• join up with other small collectives - e.g. indymedia germany
    • Setup costs are £ ????
    • Running costs per year are £ ????
      • PROS are... we don't risk going down with / taking down riseup; we can set up more cheaply than commercial option... except this organization (nadir + IMC germany) are currently doing colo with riseup. Chances are they'd continue.
      • CONS are... how do we divide work? take time to negotiate/set up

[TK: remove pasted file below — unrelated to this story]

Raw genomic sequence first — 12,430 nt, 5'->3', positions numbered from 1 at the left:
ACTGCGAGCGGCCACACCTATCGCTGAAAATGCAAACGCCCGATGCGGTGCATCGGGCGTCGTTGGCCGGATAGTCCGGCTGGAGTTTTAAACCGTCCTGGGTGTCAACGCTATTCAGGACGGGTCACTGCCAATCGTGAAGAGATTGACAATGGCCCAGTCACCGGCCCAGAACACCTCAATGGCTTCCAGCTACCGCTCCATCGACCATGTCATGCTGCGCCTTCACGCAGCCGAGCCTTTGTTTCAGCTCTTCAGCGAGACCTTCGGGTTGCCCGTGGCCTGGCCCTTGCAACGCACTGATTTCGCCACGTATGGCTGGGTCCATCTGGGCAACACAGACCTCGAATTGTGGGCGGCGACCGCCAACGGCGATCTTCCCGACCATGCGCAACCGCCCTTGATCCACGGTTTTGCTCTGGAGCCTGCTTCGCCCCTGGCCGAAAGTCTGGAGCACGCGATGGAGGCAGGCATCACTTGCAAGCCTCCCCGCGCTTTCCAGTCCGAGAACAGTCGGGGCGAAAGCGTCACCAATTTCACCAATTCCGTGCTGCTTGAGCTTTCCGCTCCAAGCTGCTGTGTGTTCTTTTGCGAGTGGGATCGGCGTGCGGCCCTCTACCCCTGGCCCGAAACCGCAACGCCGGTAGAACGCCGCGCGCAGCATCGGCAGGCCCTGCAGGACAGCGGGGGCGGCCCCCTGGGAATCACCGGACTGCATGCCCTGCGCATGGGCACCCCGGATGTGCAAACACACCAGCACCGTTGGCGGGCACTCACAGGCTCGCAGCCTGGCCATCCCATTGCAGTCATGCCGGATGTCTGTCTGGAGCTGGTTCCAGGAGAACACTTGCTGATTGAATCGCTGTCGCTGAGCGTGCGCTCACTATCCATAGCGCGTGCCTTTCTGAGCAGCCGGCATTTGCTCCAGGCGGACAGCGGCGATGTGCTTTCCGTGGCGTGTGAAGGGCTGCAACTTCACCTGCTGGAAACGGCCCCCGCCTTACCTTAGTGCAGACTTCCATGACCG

• Note: The fear of being "taken down with riseup" really should be flushed out some so it is clear, and not just circling FUD (Fear/Uncertinty/Doubt). If the authorities were interested in a particular user's email at riseup, they would subpoena riseup's IP address for the mail server, and ask for logs and email pertaining to that user. If they were brave because they didn't think riseup had legal friends (they'd be wrong here, hi EFF :), they'd ask for all logs and all email. If Riseup were to refuse and continue to refuse over time, weeks and possibly months of legal wrangling would ensue where at some point in there the federales may decide to seize the machine where the data was located (their excuse usually is that they fear the information they seek will be maliciously deleted). How does this impact Aktivix? The IP of the Aktivix box would be different, so the chances of it being included in an actual seizure are much lower, since they don't just seize everything in a colo (although there is a slim chance that they may get greedy, and a higher chance that they are idiots and seize the wrong box), and if and when such an event would happen, it would not happen suddenly without anyone knowing. This all would be different if Riseup's machines were in closets in people's basements (*cough* thats how they are now*cough*) and the Feds were to come a knockin', then they'd seize everything in sight that looked technical (including a paperpunch)... but we are talking a colocation environment that requires secure entry cards, so any visit by the men in black would be to the main business office (30 miles away) where they would deliver a legal document demanding the hand-over.